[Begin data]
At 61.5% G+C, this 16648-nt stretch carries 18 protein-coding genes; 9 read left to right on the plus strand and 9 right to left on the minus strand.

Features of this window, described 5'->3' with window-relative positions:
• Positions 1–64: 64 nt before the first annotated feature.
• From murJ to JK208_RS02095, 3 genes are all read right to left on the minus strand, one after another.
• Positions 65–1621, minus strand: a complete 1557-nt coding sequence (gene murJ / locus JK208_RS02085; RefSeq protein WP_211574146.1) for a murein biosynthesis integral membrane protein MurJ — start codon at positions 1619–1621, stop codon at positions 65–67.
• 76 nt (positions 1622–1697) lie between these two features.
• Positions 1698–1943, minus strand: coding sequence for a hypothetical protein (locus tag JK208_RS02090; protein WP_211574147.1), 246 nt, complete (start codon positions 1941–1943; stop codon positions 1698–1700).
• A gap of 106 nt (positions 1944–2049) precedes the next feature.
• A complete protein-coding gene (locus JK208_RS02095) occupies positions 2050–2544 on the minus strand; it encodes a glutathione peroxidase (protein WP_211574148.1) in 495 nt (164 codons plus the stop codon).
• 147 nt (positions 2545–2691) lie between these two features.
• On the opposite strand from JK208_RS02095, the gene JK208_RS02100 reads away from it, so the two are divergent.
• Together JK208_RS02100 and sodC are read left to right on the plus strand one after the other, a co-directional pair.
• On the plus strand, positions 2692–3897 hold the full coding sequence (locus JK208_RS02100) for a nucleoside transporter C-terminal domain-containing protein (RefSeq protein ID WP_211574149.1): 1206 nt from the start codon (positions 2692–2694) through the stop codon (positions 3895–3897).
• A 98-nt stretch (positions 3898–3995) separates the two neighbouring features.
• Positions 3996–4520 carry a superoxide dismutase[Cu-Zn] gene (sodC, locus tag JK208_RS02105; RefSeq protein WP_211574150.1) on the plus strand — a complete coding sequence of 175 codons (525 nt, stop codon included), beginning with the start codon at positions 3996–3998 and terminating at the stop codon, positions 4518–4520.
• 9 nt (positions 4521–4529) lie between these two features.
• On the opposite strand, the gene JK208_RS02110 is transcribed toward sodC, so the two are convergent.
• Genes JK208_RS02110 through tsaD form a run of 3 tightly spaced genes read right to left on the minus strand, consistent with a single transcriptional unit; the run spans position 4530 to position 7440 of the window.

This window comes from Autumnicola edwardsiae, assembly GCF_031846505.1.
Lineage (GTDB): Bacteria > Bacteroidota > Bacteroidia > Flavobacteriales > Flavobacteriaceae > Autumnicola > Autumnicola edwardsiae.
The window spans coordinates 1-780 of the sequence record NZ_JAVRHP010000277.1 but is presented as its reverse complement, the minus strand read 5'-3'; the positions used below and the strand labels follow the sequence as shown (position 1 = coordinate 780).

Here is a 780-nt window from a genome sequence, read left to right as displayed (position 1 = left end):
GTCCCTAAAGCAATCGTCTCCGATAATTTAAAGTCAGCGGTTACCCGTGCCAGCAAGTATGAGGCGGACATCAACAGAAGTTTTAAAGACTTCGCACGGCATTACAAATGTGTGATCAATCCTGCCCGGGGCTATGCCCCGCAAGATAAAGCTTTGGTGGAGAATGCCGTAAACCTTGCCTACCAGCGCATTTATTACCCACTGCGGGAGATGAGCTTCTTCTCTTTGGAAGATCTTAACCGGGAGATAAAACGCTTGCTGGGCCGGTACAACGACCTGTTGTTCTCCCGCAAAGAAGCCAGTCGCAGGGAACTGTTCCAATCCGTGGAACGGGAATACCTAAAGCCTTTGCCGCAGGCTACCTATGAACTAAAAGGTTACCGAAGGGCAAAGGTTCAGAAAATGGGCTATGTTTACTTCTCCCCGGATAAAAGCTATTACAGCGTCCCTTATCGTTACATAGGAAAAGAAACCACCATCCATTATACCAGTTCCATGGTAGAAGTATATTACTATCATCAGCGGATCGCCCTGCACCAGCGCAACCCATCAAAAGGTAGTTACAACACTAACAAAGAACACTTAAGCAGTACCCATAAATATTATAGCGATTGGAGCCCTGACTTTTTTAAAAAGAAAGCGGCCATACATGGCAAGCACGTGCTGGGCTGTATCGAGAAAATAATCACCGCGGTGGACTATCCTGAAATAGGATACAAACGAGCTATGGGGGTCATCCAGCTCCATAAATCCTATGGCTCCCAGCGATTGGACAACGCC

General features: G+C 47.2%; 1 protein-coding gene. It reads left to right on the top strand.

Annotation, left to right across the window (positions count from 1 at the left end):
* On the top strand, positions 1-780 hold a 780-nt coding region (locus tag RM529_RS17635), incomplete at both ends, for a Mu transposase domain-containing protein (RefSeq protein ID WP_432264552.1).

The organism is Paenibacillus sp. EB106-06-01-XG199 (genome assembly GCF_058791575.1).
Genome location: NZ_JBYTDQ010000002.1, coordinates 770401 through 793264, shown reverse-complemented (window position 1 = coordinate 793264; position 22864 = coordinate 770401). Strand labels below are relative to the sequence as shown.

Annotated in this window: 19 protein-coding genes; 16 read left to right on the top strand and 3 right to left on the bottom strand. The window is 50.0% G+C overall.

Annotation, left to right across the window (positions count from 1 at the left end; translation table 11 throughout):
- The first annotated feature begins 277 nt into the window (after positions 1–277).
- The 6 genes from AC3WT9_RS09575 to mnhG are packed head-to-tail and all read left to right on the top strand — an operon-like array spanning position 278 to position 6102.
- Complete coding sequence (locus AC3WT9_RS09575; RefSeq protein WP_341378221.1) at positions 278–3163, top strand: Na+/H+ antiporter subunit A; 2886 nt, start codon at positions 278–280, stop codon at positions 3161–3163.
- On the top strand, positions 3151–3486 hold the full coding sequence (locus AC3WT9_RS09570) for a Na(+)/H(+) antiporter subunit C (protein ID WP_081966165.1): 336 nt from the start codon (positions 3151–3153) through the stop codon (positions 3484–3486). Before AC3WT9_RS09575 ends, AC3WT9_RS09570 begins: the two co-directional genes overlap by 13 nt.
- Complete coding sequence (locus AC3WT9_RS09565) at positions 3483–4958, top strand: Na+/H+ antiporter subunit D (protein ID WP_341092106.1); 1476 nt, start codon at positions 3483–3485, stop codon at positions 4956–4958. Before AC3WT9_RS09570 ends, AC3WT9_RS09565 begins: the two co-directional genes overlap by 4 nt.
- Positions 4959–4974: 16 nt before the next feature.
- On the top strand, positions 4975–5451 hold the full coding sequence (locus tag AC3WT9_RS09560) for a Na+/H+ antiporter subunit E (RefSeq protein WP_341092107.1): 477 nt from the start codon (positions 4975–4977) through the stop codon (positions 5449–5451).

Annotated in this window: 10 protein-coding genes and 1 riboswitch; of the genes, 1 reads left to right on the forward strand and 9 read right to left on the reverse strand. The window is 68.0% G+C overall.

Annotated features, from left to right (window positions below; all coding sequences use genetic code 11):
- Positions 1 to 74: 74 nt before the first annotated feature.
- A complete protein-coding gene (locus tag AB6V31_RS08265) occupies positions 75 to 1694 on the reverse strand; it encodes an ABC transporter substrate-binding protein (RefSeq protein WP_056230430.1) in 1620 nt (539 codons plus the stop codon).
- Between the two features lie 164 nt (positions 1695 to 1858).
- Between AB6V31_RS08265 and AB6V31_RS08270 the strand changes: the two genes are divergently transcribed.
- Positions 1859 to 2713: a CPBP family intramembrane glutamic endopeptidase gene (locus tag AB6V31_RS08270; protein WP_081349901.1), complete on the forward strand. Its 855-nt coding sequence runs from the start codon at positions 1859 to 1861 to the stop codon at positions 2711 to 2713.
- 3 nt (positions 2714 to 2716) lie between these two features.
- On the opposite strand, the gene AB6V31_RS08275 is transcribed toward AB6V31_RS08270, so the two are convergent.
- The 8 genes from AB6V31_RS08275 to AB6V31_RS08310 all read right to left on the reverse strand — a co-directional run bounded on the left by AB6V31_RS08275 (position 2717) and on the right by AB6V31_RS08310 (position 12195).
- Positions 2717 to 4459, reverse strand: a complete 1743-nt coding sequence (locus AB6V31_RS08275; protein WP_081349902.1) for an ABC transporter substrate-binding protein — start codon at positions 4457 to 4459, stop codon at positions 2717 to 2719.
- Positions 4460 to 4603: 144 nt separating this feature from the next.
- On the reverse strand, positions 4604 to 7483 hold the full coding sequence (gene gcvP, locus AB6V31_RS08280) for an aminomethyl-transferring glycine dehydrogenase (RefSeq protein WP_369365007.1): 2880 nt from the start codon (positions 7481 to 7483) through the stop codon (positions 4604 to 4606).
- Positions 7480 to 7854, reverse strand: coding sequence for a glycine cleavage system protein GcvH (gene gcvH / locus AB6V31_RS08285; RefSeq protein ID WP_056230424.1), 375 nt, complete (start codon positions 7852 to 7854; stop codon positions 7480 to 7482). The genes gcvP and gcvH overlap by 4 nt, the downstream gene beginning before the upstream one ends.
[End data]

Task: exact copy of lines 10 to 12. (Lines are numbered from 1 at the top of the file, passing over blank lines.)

• 147 nt (positions 2545–2691) lie between these two features.
• On the opposite strand from JK208_RS02095, the gene JK208_RS02100 reads away from it, so the two are divergent.
• Together JK208_RS02100 and sodC are read left to right on the plus strand one after the other, a co-directional pair.